The Literary and Philosophical Society Library, or the Lit & Phil as it is commonly known, is a subscription library near Newcastle's Central Station. It is the largest library of its kind outside of London which boasts the illustrious London Library. Unlike the London Library, access to the Lit & Phil is truly public; yes, if you want to be able to borrow books you need to become a paying member, but if you would like to use the books  on the premises then you can walk in off the street, mount the grand staircase up to the first floor and the library entrance, spend a couple of hours reading and even enjoy a cup of tea or coffee.

One of the first aims of the Society, set up in 1793, was to establish a library. Initially, the creation of the collection relied on gifts and donations and the majority of the books dealt with scientific themes. As the collection grew the subjects held by the library increased to include travel writing, geography, history, biography, poetry, classics and architecture. A decision was taken very early on not to buy novels for the collection, but this decision was later overturned and the library now holds a large selection of literary and popular fiction.

Until 1811 the collection was catalogued by size of book into the following four categories: folios, octavos, quartos and duodecimos. In that year the library attempted cataloguing the collection according to subject matter. The library relocated to its current premises in 1825, and by that time the library held 8,000 volumes, by 1989 they had 130,000 volumes and today the library boasts a collection of 150,000. I was intrigued to learn that the Lit & Phil began using the Dewey Decimal Classification in 1887 (this seems very early and I am still trying to find out where Dewey was first used in the UK).

The enquiry desk in the main library, taken from the Upper Gallery.
When I visited, the library had many visitors, there were people borrowing and returning books, people quietly reading and carrying out research and many people who seemed to have come for a cup of coffee and a chat. Although the James Knott Reading Room was very quiet and a suitable place for serious study, the table and chairs near the refreshments' hatch in the main library were occupied by people who had obviously come for a good chat with their friends and fellow members. The atmosphere of the library as a whole was very relaxing and welcoming.

The James Knott Reading Room seen from the Upper Gallery.
The Library File does not have a head for heights, in fact, my knees tend to start wobbling on reaching the fourth rung of a ladder, so I was a bit nervous about investigating the Upper Gallery as to start with I could only find one access point, which was the knee-knocking steep spiral staircase.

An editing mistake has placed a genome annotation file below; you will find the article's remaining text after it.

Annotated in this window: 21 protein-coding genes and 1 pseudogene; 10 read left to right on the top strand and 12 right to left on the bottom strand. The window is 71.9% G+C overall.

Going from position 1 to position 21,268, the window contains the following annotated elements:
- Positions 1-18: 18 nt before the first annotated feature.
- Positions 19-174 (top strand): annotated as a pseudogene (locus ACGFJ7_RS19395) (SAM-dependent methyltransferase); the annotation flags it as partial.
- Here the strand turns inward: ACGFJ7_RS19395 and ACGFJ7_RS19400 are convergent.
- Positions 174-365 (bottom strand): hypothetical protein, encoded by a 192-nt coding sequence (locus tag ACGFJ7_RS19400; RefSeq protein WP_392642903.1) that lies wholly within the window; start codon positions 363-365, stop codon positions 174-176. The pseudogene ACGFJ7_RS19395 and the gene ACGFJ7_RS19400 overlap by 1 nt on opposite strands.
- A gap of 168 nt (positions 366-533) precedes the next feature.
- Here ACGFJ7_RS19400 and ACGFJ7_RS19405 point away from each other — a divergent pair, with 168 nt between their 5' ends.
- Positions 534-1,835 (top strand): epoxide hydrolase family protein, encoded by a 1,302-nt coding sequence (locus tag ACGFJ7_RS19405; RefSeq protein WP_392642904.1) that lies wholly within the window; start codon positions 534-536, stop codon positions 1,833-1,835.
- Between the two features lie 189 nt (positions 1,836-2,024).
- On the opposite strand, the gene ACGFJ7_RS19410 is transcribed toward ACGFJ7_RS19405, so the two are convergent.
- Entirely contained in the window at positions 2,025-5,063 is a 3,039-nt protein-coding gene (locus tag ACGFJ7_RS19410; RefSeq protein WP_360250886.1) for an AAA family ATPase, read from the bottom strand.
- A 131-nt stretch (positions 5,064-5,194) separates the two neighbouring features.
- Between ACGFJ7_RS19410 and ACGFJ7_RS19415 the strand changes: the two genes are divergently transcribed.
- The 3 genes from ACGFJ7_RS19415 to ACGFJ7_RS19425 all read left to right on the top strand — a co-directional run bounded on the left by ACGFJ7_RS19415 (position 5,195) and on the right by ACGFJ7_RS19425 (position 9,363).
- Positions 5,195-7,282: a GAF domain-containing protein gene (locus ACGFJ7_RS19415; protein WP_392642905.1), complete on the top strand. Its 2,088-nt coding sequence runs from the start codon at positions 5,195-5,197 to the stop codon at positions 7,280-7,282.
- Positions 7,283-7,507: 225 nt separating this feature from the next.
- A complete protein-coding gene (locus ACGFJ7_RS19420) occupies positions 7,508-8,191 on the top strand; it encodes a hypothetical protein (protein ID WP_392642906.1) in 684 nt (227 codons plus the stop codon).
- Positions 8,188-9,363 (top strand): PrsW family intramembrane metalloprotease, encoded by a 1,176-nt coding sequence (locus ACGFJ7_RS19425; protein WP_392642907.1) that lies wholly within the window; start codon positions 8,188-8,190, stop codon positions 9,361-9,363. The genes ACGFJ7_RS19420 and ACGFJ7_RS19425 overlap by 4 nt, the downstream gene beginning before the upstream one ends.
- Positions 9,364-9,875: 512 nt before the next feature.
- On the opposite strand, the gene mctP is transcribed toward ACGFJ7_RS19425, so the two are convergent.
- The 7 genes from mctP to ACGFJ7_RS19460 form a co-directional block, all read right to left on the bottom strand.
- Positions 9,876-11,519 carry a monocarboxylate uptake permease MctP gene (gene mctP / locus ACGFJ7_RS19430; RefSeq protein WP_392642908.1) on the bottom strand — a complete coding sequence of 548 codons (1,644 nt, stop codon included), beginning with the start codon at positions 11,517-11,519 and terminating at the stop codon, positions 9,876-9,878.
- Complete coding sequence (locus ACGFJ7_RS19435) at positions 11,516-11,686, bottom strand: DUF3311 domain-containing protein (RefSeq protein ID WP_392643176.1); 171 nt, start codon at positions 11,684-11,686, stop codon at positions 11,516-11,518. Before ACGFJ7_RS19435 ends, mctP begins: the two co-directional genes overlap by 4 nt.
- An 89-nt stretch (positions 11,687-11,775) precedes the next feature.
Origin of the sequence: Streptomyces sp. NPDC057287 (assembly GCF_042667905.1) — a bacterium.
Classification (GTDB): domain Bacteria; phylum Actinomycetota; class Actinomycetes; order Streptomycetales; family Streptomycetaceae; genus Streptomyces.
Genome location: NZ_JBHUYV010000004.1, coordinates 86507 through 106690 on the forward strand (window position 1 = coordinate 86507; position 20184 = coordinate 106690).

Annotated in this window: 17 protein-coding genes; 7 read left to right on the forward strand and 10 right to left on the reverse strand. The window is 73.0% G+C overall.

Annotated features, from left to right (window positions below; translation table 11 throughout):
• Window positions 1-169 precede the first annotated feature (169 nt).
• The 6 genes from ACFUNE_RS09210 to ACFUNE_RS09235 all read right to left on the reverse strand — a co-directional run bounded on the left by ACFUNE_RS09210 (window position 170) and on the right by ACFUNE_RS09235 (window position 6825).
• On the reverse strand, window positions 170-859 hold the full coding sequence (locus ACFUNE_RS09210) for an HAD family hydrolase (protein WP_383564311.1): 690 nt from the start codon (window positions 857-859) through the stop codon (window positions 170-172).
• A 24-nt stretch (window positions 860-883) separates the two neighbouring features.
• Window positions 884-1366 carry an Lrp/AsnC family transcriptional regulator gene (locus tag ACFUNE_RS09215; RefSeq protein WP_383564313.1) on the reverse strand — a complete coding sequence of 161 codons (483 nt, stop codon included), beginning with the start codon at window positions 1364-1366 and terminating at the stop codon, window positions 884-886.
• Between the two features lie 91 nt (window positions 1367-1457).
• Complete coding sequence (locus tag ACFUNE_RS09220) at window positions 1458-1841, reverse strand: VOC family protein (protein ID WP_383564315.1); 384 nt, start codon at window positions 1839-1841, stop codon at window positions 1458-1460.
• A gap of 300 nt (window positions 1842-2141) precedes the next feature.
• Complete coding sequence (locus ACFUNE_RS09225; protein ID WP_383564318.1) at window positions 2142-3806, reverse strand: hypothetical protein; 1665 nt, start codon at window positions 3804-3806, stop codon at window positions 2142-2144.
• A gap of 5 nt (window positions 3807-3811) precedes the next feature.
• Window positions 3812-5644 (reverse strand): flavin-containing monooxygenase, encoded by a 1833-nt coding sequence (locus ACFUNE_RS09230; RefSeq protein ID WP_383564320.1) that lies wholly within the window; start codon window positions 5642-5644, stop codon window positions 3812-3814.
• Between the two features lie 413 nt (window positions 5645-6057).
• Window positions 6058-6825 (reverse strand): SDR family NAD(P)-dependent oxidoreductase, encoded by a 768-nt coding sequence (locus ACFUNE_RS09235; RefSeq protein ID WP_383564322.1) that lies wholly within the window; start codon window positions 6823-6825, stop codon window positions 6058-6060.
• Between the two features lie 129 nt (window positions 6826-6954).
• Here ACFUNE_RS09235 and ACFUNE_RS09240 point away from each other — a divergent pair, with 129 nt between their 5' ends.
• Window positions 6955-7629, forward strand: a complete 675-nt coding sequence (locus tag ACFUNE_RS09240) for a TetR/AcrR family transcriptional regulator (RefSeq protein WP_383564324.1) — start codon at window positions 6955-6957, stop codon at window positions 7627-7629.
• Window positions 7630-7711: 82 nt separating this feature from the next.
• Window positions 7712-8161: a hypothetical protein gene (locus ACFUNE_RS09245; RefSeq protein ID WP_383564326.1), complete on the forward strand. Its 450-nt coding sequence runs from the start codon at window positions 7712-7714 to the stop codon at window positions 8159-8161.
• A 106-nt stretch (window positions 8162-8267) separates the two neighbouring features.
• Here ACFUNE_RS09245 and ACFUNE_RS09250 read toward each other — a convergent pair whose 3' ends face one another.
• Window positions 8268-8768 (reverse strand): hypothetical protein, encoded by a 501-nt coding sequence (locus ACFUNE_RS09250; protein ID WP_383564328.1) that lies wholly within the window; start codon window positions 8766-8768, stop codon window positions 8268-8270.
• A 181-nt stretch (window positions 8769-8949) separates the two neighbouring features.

I was not brave enough to try these stairs.

Thankfully, there are more conventional stairs in the main library which enabled me to visit the Upper Gallery. Once I was up there I realised just how small the wooden walkway was that runs around the edge of the room. However, there are so many fascinating books stored up there that I spent a long time browsing and held on to the bookshelves if I felt a bit wobbly. I had a good chuckle at a book entitled 101 Things for the Housewife to do from 1949 which was full of some pretty mind-numbing activities like cleaning pots and pans, to be fair, it did include some interesting crafty projects too.

The roof of the Main Library
Newcastle City Library keeps a record of the Society's laws, proceedings and membership lists from its earliest days. The Society was set up as an institution for its members to debate and discuss scientific theories and advancements and in the description of the aims of the Society I found a wonderful quotation used as a rallying call for debate and discussion,
"Knowledge like fire, is brought forth by collision."
The quotation is not referenced in the text. Does anyone know to whom this quotation is attributed?

The Lit & Phil continues to offer opportunities to learn, discuss and debate with their public events. In the near future they will feature: lectures about the solar system, the railways, architecture and folk music concerts and piano recitals.

If you are in the North East of England the Lit & Phil is certainly worth a visit.

Sunday, 21 April 2013

Short Story Sunday - Guy de Maupassant

On Horseback and Other Stories - Guy de Maupassant

Published by Capuchin Classics in 2008, this collection contains nine stories which originally appeared between 1877 and 1891:

  • On Horseback
  • Madame Tellier
  • Mademoiselle Fifi
  •  That Pig of a Morin
  • The Horla
  • The Necklace
  • The Piece of String
  • Two Little Soldiers
  • The Christening